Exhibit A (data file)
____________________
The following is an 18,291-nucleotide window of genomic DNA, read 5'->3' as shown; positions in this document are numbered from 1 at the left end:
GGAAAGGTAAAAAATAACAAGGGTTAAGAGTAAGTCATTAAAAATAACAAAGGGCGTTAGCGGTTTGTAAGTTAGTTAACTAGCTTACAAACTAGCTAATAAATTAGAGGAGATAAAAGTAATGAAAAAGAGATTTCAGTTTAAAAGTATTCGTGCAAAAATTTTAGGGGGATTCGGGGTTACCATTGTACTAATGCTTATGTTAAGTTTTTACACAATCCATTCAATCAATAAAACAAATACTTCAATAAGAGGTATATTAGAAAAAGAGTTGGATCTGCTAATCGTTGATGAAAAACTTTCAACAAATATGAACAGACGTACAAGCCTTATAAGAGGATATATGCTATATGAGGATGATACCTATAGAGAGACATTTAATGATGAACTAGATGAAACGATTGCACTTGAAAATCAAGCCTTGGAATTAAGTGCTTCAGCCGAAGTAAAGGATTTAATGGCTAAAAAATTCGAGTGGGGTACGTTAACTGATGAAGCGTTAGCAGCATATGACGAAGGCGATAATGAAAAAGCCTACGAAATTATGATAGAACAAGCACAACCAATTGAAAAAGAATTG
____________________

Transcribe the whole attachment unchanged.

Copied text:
The following is an 18,291-nucleotide window of genomic DNA, read 5'->3' as shown; positions in this document are numbered from 1 at the left end:
GGAAAGGTAAAAAATAACAAGGGTTAAGAGTAAGTCATTAAAAATAACAAAGGGCGTTAGCGGTTTGTAAGTTAGTTAACTAGCTTACAAACTAGCTAATAAATTAGAGGAGATAAAAGTAATGAAAAAGAGATTTCAGTTTAAAAGTATTCGTGCAAAAATTTTAGGGGGATTCGGGGTTACCATTGTACTAATGCTTATGTTAAGTTTTTACACAATCCATTCAATCAATAAAACAAATACTTCAATAAGAGGTATATTAGAAAAAGAGTTGGATCTGCTAATCGTTGATGAAAAACTTTCAACAAATATGAACAGACGTACAAGCCTTATAAGAGGATATATGCTATATGAGGATGATACCTATAGAGAGACATTTAATGATGAACTAGATGAAACGATTGCACTTGAAAATCAAGCCTTGGAATTAAGTGCTTCAGCCGAAGTAAAGGATTTAATGGCTAAAAAATTCGAGTGGGGTACGTTAACTGATGAAGCGTTAGCAGCATATGACGAAGGCGATAATGAAAAAGCCTACGAAATTATGATAGAACAAGCACAACCAATTGAAAAAGAATTG